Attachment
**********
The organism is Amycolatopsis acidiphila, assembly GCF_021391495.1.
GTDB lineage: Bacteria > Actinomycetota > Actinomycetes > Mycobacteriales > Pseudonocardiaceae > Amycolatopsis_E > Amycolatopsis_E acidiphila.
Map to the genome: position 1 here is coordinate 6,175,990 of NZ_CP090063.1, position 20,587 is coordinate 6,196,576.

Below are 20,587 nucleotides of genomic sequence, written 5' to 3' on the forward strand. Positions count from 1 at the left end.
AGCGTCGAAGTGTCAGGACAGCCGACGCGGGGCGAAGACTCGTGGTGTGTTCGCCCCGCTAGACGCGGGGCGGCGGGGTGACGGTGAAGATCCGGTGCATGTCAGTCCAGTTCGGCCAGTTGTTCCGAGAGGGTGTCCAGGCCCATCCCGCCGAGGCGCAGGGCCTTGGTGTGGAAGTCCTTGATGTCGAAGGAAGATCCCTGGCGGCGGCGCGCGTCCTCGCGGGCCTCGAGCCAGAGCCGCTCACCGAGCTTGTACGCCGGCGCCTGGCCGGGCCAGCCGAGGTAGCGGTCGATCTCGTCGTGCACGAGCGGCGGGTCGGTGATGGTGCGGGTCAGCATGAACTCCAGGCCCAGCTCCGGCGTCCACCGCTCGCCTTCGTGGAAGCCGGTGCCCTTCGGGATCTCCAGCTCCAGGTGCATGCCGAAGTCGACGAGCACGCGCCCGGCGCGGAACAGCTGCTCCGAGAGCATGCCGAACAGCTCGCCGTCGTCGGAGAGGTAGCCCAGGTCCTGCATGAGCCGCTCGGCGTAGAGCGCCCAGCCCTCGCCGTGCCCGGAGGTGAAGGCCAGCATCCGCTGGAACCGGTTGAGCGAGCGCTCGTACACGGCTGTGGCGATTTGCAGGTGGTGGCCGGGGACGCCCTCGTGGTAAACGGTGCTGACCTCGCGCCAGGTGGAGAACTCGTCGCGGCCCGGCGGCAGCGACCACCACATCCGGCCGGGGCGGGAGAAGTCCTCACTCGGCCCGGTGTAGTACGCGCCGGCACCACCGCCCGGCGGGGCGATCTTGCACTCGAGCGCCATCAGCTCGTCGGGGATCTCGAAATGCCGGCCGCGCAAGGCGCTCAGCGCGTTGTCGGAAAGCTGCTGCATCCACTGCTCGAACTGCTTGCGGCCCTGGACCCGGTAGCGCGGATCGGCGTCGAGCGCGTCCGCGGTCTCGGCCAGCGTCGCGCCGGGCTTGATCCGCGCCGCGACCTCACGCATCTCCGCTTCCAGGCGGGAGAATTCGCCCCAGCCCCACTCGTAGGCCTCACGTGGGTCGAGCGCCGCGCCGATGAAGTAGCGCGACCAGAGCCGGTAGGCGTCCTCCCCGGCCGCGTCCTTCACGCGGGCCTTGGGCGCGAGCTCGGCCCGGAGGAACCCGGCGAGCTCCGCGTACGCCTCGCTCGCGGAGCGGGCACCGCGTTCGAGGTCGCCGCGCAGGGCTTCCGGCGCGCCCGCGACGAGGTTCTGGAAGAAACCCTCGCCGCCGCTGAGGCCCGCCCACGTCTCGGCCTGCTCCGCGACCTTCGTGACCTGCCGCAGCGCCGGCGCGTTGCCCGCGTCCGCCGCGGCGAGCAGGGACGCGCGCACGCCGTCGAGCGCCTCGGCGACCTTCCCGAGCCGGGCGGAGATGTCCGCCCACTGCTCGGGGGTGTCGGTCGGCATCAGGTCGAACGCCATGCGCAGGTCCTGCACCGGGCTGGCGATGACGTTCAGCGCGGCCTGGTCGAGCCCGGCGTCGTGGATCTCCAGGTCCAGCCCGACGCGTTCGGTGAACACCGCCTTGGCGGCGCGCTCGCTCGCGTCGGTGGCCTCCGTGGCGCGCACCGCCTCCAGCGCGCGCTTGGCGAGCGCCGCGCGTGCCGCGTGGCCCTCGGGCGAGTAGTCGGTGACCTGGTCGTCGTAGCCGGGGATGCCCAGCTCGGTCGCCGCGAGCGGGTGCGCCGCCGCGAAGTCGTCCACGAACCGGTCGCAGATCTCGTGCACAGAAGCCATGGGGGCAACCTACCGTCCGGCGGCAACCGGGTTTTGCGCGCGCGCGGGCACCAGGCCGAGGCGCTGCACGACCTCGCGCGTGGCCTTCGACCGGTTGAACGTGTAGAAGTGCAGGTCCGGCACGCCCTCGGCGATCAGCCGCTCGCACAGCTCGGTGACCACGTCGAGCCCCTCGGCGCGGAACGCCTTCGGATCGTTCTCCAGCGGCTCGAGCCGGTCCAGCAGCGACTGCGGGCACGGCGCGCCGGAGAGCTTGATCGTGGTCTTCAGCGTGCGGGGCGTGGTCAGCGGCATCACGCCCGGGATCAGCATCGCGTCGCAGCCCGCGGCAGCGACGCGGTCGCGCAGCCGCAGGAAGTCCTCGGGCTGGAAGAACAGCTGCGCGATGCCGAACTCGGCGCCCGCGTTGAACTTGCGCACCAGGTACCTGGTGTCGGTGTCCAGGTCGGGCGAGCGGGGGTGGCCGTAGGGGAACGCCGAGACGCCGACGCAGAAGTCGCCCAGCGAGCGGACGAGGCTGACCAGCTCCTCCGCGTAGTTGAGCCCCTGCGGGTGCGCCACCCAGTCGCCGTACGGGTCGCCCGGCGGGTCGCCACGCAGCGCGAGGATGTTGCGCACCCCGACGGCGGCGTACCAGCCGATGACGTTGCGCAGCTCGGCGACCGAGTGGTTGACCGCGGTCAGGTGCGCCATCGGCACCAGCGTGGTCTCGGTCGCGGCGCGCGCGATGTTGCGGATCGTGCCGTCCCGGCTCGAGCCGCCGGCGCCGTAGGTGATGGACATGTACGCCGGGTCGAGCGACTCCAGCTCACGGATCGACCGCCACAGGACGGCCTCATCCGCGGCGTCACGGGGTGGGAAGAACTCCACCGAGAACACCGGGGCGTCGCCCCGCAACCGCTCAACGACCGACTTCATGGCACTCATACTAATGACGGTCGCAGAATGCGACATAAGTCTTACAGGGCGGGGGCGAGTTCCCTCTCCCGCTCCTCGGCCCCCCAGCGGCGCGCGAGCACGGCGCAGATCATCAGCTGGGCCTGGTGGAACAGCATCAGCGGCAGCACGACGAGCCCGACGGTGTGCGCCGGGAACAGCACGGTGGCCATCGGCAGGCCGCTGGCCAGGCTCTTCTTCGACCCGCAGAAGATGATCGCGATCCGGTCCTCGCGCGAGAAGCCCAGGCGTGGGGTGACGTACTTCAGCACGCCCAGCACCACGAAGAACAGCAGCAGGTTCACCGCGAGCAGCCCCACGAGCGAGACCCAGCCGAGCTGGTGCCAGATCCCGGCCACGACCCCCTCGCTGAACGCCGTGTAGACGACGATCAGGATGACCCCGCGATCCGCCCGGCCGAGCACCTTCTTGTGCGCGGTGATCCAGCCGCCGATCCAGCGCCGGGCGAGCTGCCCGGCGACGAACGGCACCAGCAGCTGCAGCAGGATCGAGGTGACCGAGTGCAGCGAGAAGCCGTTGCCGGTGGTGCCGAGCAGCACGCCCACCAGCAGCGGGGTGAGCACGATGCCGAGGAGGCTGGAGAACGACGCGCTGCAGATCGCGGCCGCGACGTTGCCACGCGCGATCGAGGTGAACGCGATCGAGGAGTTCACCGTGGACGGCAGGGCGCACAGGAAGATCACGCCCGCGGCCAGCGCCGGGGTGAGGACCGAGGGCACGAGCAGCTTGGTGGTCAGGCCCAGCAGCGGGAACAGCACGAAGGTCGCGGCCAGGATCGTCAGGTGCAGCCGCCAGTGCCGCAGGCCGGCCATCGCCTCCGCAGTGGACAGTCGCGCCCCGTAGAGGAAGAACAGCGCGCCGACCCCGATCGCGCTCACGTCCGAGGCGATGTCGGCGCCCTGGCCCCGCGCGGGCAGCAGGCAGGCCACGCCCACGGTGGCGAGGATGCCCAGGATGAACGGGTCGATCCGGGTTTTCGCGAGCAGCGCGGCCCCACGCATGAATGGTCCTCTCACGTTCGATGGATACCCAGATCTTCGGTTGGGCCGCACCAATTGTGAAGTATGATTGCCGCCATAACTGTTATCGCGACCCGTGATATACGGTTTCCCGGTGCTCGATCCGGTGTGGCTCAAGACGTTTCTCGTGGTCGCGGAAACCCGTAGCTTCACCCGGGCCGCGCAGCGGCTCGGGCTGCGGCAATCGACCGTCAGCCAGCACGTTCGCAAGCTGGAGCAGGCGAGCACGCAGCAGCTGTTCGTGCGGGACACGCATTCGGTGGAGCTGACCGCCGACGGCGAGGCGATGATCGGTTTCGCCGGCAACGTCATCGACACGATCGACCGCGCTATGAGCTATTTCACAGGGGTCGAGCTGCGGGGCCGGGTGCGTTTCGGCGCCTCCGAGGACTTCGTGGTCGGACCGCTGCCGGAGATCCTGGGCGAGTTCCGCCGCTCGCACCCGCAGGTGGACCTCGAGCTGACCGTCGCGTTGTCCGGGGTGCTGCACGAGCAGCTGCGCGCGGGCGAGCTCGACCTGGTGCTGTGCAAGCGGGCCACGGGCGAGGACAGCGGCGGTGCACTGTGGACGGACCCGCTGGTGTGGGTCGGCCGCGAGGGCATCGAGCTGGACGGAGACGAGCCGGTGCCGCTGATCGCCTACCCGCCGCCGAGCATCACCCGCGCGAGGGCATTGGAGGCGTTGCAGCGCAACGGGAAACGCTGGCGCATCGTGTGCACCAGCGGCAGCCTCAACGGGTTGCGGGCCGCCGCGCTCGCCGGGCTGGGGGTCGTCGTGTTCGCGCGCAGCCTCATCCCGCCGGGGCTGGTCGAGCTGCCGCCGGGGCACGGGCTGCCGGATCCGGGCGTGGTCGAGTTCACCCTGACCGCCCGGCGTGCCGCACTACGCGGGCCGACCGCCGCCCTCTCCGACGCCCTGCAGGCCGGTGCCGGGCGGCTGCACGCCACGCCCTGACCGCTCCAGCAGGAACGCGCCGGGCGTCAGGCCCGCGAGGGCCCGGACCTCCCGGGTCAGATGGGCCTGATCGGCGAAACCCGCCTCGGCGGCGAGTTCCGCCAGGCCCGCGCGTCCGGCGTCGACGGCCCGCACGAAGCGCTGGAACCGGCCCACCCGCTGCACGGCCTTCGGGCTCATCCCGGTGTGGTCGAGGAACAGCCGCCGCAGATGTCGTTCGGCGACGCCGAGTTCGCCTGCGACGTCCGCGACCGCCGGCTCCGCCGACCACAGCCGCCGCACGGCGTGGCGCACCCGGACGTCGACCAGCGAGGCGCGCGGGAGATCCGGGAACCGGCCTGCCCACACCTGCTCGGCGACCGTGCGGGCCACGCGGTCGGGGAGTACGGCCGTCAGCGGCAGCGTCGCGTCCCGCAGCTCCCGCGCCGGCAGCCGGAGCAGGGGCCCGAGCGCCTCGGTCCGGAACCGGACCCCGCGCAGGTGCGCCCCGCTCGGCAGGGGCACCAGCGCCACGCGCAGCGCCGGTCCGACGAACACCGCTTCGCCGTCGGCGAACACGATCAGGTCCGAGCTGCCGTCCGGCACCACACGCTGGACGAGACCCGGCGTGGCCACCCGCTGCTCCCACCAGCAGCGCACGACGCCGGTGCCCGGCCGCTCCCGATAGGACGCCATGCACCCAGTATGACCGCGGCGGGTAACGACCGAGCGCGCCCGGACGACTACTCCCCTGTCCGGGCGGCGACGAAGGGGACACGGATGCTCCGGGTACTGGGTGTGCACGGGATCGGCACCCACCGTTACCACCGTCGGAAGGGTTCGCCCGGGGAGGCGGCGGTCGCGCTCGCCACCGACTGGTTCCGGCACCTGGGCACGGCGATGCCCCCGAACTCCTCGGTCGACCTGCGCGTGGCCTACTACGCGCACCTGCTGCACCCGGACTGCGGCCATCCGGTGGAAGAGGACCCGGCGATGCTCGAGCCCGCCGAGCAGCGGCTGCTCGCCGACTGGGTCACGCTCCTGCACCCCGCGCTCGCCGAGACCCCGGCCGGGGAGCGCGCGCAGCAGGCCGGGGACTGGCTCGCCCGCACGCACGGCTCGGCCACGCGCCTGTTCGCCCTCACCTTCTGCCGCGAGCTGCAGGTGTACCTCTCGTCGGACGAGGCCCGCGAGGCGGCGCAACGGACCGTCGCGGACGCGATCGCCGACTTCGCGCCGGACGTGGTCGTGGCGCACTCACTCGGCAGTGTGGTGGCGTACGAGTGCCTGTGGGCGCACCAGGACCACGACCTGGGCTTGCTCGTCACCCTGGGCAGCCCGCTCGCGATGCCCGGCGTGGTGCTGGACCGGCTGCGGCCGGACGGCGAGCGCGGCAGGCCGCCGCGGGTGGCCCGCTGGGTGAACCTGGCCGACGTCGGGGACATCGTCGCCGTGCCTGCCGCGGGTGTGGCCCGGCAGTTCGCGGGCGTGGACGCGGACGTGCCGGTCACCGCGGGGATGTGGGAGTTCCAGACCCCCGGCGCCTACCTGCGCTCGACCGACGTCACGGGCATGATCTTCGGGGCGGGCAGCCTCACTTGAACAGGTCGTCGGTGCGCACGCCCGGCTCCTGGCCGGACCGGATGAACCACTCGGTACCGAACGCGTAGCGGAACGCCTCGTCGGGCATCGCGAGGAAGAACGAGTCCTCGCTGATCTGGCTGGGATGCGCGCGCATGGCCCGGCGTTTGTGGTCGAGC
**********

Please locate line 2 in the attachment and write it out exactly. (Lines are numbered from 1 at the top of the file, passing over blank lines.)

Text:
GTDB lineage: Bacteria > Actinomycetota > Actinomycetes > Mycobacteriales > Pseudonocardiaceae > Amycolatopsis_E > Amycolatopsis_E acidiphila.